(From Left) Malaysian Hockey Confederation (MHC) competitions committee chairman Datuk Seri Anil Jeet Singh, MHC president Datuk Seri Subahan Kamal visiting Tengku Ahmad Tajuddin Tengku Abdul Jalil. - Pic source: Facebook/MalaysianHockeyConfederation

Universiti Kuala Lumpur (UniKL) received pleasant news ahead of their encounter against whipping boys TNB Thunderbolts in the Malaysia Hockey League (MHL) today.

Joint leaders with Tenaga Nasional after three matches, UniKL players Tengku Ahmad Tajuddin Tengku Abdul Jalil, also known as Zidane, and Kieren Govers received nasty ball-knocks in their previous matches.

Tengku Ahmad Tajuddin broke his jaw and had to undergo an operation on Thursday.

On Friday, he tweeted: “Anddd... It’s done! Alhamdulillah! Everything went well. Thank you all for your prayers and wishes.”

Govers, who is still recovering from a knock behind his ears, had vented his frustration on Facebook regarding the ‘safety of players’ and ‘code of conduct of a certain official’ in the MHL.

As expected, he was hauled up by the Malaysian Hockey Confederation (MHC) competitions committee for his posting but was let off the hook with a reprimand.

“We had a chat with Govers regarding his Facebook post and he apologised verbally and will write in an apology soon.

“So we gave him a soft reprimand. We consider the matter closed,” said MHC competitions committee chairman Datuk Seri Anil Jeet Singh.

Govers then posted on his Facebook: “I’m an outspoken guy who stands up for things. MHL is a great competition, let’s work together to make it a safe environment to keep playing in.”

He did not play against Universiti Teknologi Mara (UiTM) on Wednesday, when UniKL whipped the university side 7-0.


Men: TNB Thunderbolts v UniKL (Pitch One, 5pm), HockAdemy v Tenaga Nasional (Pitch Two, 5pm), Terengganu HT v UTM (Tun Razak, 5pm).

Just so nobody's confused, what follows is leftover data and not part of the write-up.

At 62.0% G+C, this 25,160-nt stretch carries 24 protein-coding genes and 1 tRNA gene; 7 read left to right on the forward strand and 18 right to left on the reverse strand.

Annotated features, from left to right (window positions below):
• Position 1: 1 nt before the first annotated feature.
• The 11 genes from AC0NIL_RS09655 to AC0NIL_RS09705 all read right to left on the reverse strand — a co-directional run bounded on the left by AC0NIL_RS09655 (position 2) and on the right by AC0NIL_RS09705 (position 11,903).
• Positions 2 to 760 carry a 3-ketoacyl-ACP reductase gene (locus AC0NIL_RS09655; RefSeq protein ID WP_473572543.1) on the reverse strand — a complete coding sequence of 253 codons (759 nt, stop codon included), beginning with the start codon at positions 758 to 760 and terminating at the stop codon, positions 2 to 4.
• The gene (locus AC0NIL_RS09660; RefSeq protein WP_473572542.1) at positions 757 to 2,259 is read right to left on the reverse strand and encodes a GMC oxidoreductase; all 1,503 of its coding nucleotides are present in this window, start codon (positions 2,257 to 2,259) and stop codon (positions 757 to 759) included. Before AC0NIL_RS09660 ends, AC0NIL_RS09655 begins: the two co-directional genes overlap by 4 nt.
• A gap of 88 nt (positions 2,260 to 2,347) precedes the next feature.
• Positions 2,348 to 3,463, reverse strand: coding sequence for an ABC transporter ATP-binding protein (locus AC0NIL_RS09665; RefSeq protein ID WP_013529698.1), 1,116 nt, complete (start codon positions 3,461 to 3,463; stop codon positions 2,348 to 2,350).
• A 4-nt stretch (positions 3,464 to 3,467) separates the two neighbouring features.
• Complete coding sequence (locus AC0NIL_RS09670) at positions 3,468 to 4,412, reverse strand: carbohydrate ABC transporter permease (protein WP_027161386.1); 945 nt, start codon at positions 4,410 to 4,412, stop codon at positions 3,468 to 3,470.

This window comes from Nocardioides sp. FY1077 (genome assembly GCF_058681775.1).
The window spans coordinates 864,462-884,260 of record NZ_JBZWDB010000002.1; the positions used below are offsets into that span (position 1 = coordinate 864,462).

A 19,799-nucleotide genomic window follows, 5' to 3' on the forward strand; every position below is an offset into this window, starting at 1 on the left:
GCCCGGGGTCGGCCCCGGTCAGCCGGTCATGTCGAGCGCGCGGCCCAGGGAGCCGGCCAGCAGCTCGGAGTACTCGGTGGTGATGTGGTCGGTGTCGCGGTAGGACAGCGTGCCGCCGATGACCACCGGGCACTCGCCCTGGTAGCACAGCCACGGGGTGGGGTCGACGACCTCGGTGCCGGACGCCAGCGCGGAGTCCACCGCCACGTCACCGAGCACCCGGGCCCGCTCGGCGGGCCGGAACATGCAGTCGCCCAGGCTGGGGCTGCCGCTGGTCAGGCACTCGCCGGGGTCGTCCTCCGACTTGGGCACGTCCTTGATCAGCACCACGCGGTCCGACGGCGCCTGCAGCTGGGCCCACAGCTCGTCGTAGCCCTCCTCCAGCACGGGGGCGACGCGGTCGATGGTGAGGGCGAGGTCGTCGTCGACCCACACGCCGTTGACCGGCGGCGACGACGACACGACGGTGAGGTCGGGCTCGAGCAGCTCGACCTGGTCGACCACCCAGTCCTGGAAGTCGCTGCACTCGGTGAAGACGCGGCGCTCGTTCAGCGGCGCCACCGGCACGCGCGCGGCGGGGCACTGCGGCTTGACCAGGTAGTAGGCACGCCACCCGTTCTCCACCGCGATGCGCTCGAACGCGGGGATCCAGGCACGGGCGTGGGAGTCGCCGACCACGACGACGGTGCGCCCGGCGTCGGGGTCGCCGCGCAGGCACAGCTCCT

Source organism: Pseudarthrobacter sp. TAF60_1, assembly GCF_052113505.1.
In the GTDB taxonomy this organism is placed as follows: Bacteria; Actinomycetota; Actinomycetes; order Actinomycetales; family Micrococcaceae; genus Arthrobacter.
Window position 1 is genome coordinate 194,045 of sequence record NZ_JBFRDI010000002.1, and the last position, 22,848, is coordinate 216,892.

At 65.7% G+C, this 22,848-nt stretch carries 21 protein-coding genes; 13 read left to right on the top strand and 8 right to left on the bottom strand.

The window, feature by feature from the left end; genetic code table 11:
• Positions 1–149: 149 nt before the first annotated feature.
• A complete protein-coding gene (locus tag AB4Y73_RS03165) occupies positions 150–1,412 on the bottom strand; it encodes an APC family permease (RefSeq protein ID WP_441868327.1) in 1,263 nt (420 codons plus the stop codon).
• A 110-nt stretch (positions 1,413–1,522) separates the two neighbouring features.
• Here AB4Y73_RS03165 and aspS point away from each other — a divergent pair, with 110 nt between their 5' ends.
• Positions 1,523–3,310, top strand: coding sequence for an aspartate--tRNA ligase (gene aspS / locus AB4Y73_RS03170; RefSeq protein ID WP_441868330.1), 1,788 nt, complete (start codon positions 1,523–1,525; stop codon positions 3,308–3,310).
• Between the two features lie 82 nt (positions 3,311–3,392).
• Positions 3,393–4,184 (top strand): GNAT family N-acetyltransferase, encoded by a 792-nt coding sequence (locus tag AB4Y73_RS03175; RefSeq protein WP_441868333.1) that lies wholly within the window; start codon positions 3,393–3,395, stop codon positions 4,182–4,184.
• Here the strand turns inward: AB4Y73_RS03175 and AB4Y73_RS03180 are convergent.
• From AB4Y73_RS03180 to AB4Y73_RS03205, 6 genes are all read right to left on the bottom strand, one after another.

* matches at National Hockey Stadium unless stated.

New Straits Times

Powerless Tenaga has Saiful shocked

Looking lost: TNB’s Syarman Mat Tee (left) and Mohd Amirol Aideed Mohd Arshad trying to stop Maybank’s Amirrullah Zainul during their Malaysia Hockey League match on Wednesday. — MUHAMAD SHAHRIL ROSLI/The Star

KUALA LUMPUR: Tenaga Nasional may have the services of 13 national players but they have hardly showed any sign of that pedigree in the Malaysia Hockey League (MHL) so far. And coach Nor Saiful Zaini is not at all pleased.

The seasoned campaigners, who have been a staple feature in the MHL since 1987, have been a letdown in the first three matches, although they won all three.

Tenaga opened their campaign by beating TNB Thunderbolt 3-1 and then outplayed minnows Kedah-Nurinsafi 6-1 before struggling to beat Maybank 2-0 on Wednesday.

The Tenaga players have been together for a few years now, both in the club and at national level, but are still fumbling with basics like stopping the ball and making simple passes.

Their defence, led by two national players Faiz Helmi Jali and Syed Mohd Syafiq Syed Cholan was shaky while the midfield led by Mohd Amirol Aideed Mohd Arshad, Shello Silverius and Norsyafiq Sumantri seemed lost.

The strikeforce comprising four national players in Mohd Akhimullah Anuar Esook, Mohd Noor Firdaus Rosdi, Mohd Shahril Saabah and Mohd Azrai Aizad Abu Kamal were also firing blanks against Maybank.